During the 1970’s, the music of progressive rock band Yes carried a message of mystical awakening to millions, and was instrumental (pun intended) in my own inner transformation. With exquisite lines like,  “a dewdrop can exalt us like the music of the sun,” they represented for me the ideal spiritual rock music.

Fast forward 40 years and Yes are still alive and kicking. But many fans are concerned about the latest lineup changes, replacing iconic founding member Jon Anderson first with Benoit David and now with Jon Davison.

yes tour 2013

Thanks to the generosity of a good friend I had a chance to check out the wisdom of this move at the Warfield Theatre in San Francisco last Tuesday.

To my own surprise, of the three Yes performances I’ve seen, I enjoyed this one the most. The material they chose was very different from the usual selection of favorites from their large and rich portfolio. Instead they played three of their greatest albums in their entirety: The Yes Album, Close to the Edge and Going for the One. Great decision!

The big question on my mind was, is Jon Davison up to the task? After the opening song, Yours is No Disgrace, I thought, ‘good but not great’. He was in a difficult position.  He was not the front man. Steve and Chris shared that role. In the eyes of the audience, Davison was the new boy, replacing the much loved, and some would say wronged, Jon Anderson, who co-wrote most of the bands best songs. It looked to me like he was trying too hard and he didn’t know what to do with himself when he wasn’t actually singing. At least at the beginning.

Chris Squire’s bass work was, as ever, sheer genius. When I first heard heard him playing on Close to the Edge decades ago I thought, ‘this guy plays bass the way other people play lead’. He’s still my number one favorite bass player.

That other great musical genius of the band, Steve Howe, kept me riveted with his incredibly agile, unique guitar style. In the super crowded field of lead guitarists his sound is easy to recognize but near impossible to imitate.

Alan White, although he is no Bill Bruford, provides the solid rhythm bed this complex music needs, matching Squire beat for beat like a glove.

The weak leg was, surprisingly, keyboard player and Yes veteran, Geoff Downes. I was dismayed by his poor choice of sounds, and when it came to the glorious climax of Close to the Edge, he didn’t play Rick Wakeman’s part at all – you know, the bit we all look forward to right through the song. Instead he floundered around the keyboard like an inebriated fish – perhaps he was trying to make something up on the spot. Severely underwhelming. I couldn’t understand why he would want to change one of the greatest keyboard lines in progressive rock. It is a demanding part, but not beyond his skill. Hard to forgive.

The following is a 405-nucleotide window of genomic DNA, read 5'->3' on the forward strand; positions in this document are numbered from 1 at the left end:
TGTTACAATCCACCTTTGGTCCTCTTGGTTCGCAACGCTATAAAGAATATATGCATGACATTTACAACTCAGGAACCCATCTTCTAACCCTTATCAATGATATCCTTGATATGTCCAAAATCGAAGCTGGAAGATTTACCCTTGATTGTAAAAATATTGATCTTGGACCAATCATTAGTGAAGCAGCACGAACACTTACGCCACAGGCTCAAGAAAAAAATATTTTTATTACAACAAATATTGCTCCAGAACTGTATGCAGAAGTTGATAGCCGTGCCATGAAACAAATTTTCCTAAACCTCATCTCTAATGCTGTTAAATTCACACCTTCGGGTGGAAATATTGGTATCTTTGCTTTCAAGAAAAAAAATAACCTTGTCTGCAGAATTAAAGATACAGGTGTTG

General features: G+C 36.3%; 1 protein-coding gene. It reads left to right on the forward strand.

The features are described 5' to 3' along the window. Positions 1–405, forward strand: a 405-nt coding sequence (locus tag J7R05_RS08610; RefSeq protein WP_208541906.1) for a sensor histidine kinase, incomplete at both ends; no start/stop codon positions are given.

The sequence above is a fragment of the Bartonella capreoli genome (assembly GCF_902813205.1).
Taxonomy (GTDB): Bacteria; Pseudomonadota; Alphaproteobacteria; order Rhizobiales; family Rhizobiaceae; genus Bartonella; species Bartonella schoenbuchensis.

Downes finally picked up the ball on the third album, Going for the One, and regained some of my respect in a superb rendition of Awaken, the highlight song of the whole show. Magical.

Yes - Going for the One

Meanwhile, Davison relaxed as they worked through the first two albums and he really grew on me. By the time they opened the second half with Going for the One, he was soaring and never came back to earth. I learned a new appreciation of that album listening to it live. It all just rose higher from there.

So was he up to the mark? Was he as good as Jon Anderson?

I didn’t expect to find myself saying this, but towards the end of the show, he was better. And I say that with some trepidation lest by some remote chance Anderson read these words and think that I love him any the less. Not so. I will always consider Jon Anderson one of my great musical and even spiritual inspirations, especially as a song writer. Despite the painful circumstances surrounding his absence from the band, in a way the wonderful rendering of his music by this fine young vocalist only honors him.

A day will come when the years claim even the powerful Chris Squire and the wiry, meditative Steve Howe. Who could ever replace them? Hard to say who, but in this concert I saw reason to hope that the genius of Yes’s music will indeed outlive the songwriters.

Let me close with a thought for the gentle Jon Anderson. Happily his health has recovered and his  successful solo career continues, and who knows, given the history of Yes line-up changes, perhaps he will return to be a part of the amazing band he co-founded. I hope he does not look back on this period with bitterness, and remembers his own words from To Be Over: “Don’t doubt your part, be ready to be loved.”

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